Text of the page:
A government minister has said that investing education and training youth could break poverty.
Youth Affairs and Skills Development Minister Dullas Alahapperuma has said that the greater investment in the education and training of youth could break the root causes of poverty and discrimination and significantly contribute to the growth of Sri Lanka’s economy.
UNICEF, in its 2011 State of the World’s Children report entitled ‘Adolescence: An Age of Opportunity’ has stated that investing in the world’s 1.2 billion adolescents aged 10-19 can break entrenched cycles of poverty and inequity.
The State of the World’s Children report states that strong investments during the last two decades have resulted in enormous gains for young children up to the age of 10. The 33 per cent drop in the global under-five mortality rate shows that many more young lives have been saved, in most of the world’s regions girls are almost as likely as boys to go to primary school, and millions of children now benefit from improved access to safe water and critical medicines such as routine vaccinations.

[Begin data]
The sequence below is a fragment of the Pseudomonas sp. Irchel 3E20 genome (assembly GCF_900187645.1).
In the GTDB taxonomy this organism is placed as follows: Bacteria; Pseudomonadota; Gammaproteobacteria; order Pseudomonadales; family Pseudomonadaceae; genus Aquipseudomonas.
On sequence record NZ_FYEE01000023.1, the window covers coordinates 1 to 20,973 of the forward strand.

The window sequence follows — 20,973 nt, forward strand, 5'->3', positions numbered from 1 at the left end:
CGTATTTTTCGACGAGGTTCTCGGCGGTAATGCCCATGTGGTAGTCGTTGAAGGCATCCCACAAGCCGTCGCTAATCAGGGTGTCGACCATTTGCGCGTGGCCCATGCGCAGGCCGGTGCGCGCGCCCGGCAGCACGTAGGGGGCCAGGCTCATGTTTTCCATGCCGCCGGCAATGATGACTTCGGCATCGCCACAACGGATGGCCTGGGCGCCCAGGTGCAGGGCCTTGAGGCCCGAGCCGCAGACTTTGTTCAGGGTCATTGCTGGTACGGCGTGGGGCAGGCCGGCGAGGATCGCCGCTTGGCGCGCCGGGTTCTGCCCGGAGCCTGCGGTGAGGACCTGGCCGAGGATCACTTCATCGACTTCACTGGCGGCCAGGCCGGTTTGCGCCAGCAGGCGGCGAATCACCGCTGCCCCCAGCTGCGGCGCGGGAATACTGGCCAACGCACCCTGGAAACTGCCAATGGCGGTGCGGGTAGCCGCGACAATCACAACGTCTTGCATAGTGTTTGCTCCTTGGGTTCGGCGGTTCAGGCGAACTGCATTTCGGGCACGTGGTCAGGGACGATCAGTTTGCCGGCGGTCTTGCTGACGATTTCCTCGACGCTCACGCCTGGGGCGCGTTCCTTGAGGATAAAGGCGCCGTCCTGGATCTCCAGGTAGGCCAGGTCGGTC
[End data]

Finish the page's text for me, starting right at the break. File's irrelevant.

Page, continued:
“Adolescents today face a unique set of collective global challenges, including an uncertain economic outlook, high levels of youth unemployment, an escalating number of humanitarian crises, climate change and rapid urbanization. Faced with these challenges, we have to equip young people with the skills and knowledge to build a prosperous and peaceful future,” UNICEF Representative for Sri Lanka, Reza Hossaini states.
The UNICEF State of the World’s Children report 2011 was launched in Colombo in partnership with the Youth Affairs and Skills Development Ministry.